Iowa Regents' longer efficiency report lists 175 'improvement opportunities'
UI hosts public forum Wednesday
When University of Iowa community members convene Wednesday for a public forum to discuss initial findings from a Board of Regents efficiency review, they will have had the chance to view a full list of 175 “improvement opportunities” — even though just 17 are being pursued right now.
Before Monday's public forum at the University of Northern Iowa — the first of three planned on Iowa's public university campuses — officials released a “summary” report identifying only broad areas of cost-saving opportunities. It included suggestions like improving building use, optimizing how information technology services are provided, and improving purchasing practices.
Some expressed disappointment with the nondescript nature of that report, and Deloitte Consulting — being paid millions to help conduct the review — responded Monday by airing more details about the opportunities it plans to pursue and releasing its full 97-page report.
That longer report lists possible opportunities to become more efficient, generate revenue and improve effectiveness and quality in 11 areas across the regent system and on individual campuses. Only those opportunities pulled out and identified as most promising will be immediately pursued, according to Deloitte and regent officials.
But, during Monday's public forum at UNI, officials said items on the longer list could be pursued at a later date. UNI President William Ruud said administrators, faculty, and staff could take it upon themselves to implement suggestions from the longer list — even if the consultant isn't planning to pursue them in the review's second phase.
“A lot of people will read these findings and say, 'Wow, that is something I've wanted to do differently for a while,” Ruud said.
The long list of opportunities includes things like reviewing the financial sustainability of non-academic programs. In Deloitte's interviews with faculty and staff, the consultant found that some of those programs — like summer camps and leadership development programs — “may not be financially sustainable and in line with wider university missions.”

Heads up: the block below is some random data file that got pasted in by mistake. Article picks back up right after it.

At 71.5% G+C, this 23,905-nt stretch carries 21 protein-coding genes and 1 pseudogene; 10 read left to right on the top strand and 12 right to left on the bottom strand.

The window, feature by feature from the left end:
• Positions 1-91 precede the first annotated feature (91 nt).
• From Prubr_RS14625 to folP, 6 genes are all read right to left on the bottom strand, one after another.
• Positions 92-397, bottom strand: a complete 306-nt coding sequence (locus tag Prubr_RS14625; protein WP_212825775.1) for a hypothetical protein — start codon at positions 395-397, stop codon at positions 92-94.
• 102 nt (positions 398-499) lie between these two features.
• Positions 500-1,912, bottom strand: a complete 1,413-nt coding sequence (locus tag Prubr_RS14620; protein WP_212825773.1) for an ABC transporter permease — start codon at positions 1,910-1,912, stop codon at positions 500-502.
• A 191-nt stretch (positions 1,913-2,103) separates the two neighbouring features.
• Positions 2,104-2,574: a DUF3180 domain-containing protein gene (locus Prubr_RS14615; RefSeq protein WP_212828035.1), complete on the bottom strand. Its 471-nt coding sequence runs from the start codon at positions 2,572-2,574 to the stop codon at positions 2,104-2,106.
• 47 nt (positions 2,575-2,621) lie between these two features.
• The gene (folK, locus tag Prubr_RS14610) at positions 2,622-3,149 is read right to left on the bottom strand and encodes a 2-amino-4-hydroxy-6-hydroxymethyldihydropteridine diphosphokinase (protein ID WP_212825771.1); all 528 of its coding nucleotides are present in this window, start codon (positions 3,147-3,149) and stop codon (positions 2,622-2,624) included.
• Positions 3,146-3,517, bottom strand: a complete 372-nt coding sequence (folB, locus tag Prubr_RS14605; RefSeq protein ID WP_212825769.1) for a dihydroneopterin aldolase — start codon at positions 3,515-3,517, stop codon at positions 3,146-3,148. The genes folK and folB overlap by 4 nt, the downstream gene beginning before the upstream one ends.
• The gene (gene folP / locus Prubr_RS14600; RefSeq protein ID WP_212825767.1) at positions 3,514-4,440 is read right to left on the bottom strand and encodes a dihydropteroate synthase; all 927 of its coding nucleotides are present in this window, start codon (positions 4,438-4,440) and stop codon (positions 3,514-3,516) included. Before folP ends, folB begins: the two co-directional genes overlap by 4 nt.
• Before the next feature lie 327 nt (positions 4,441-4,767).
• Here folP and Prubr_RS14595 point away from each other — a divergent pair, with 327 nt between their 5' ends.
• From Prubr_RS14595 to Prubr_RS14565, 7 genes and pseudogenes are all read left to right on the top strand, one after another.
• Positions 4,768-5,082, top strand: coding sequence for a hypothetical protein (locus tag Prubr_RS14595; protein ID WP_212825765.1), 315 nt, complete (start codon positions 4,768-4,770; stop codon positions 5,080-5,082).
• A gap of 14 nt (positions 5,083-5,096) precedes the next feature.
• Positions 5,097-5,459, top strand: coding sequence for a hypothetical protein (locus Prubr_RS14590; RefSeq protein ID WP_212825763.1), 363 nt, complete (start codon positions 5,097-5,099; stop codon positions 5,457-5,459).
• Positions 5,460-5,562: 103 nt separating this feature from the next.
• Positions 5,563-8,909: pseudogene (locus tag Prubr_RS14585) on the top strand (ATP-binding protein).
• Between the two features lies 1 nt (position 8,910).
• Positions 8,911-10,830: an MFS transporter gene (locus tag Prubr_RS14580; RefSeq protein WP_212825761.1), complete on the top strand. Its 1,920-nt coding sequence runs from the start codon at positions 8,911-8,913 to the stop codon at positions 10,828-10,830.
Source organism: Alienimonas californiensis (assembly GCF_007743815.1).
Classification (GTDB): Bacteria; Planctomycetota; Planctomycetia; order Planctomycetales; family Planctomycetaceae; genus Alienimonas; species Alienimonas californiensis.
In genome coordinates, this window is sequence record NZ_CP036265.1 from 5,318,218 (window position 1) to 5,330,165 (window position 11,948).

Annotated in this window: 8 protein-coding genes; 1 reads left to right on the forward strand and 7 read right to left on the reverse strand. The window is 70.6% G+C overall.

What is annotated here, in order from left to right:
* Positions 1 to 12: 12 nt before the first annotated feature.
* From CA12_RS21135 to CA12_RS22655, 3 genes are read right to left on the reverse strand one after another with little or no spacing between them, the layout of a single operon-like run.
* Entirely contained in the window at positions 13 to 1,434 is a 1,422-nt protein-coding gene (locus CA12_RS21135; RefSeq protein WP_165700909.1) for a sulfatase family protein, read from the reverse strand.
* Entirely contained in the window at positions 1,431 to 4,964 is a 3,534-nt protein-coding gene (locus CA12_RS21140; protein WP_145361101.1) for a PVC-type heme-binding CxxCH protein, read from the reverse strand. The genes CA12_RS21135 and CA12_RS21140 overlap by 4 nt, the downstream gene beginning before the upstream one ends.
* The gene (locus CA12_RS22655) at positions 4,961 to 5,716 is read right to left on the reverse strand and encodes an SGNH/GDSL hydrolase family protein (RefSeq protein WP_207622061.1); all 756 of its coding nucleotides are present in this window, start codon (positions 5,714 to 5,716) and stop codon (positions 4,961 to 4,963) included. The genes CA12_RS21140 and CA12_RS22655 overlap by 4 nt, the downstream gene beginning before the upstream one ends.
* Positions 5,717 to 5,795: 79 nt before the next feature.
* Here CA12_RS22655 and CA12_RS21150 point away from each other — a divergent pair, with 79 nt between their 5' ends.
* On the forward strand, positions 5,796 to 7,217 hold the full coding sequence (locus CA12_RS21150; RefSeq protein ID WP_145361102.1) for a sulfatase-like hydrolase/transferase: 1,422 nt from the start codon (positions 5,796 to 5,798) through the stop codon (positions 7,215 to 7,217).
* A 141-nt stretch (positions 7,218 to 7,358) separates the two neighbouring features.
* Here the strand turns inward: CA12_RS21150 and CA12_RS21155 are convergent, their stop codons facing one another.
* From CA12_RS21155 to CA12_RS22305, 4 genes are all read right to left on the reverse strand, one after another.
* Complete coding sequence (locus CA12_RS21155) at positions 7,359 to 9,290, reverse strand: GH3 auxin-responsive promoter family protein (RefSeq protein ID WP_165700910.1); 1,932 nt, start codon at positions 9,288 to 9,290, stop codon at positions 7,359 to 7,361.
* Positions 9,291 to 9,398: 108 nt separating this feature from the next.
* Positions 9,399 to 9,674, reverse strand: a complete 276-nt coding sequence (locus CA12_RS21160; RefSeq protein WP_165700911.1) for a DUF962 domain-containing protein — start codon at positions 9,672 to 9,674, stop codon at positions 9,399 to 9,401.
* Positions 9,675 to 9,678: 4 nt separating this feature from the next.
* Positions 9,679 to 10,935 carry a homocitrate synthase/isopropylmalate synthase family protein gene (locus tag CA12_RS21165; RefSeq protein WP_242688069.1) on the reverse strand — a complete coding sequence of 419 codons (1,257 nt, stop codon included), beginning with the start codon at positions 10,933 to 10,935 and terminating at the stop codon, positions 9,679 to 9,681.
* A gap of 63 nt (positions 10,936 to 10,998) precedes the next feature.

Deloitte suggested evaluating the costs and benefits of such programs “for future support.”
It also found that the Board of Regents requires UI departments and central marketing resources to use the university's on-site printing service, which charges 15 to 20 percent more than local competitors, according to the report. The UI prints more than 1 million brochures, magazines and newsletters annually.
“External vendors typically deliver higher quality and more timely services,” the consultant wrote. “Consider options to allow departments and central marketing to bid for printing services through procurement to reduce printing costs and increase timeliness.”
Among the suggestions was one to standardize and enforce the use of university brands across all three campuses. Deloitte found marketing materials created at all three universities that didn't follow existing brand guidelines — like business cards and websites that did not use consistent colors and formatting.
“Without clear guidelines and enforcement of those guidelines, the universities could continue to experience redundant and unclear messaging,” according to the report.
The list of suggestions includes a few things the Board of Regents Office could do better.
“While the Board establishes policies, it does not play an active role in providing policy interpretations, enforcing policies, and evaluating progress and compliance,” according to the report.
Deloitte found that, “While the board collects and disseminates data and reports, it does not define and use performance metrics to identify, pursue and monitor improvement.”
The consultant also suggested the universities reduce reliance on manual check processing in their accounts payable operations. Right now, 45 percent of UI payments are paid by check, 65 percent of UNI payments are made by check, and nearly all ISU payments are via check, according to the report.
And it encouraged the universities to use social platforms — like Skype — for initial rounds of candidate interviews.
“Feedback from interviews at all three campuses indicates the current search process can be costly and timely when needing to bring candidates to campus,” according to the report.
The board launched its massive “transparent, inclusive, efficiency review” last year and hired Deloitte at an initial cost of $2.5 to conduct the study. The first of the study's three phases ended last week, and the board agreed to pay Deloitte up to $1 million more so it can work longer than expected on phase two.
Deloitte officials on Monday said they expect the study to produce savings in the $30 million to $80 million range annually — once efficiencies and improvements are implemented.
Of the 17 opportunities it plans to pursue in phase two of the review, 12 are administrative in nature and five are academic. Consultant representatives on Monday provided more details about some of those opportunities — including one that would “strengthen academic programs to achieve maximum competitiveness” and another that would standardize the Regent Admission Index.
Right now, the admission index relies on class rank, which high schools are using less frequently. To make up for that missing metric, each university has created its own proxy calculation, according to the report.
Deloitte suggests using “business intelligence tools” to identify parameters that lead to student success and adjusting the index score required for automatic admission.
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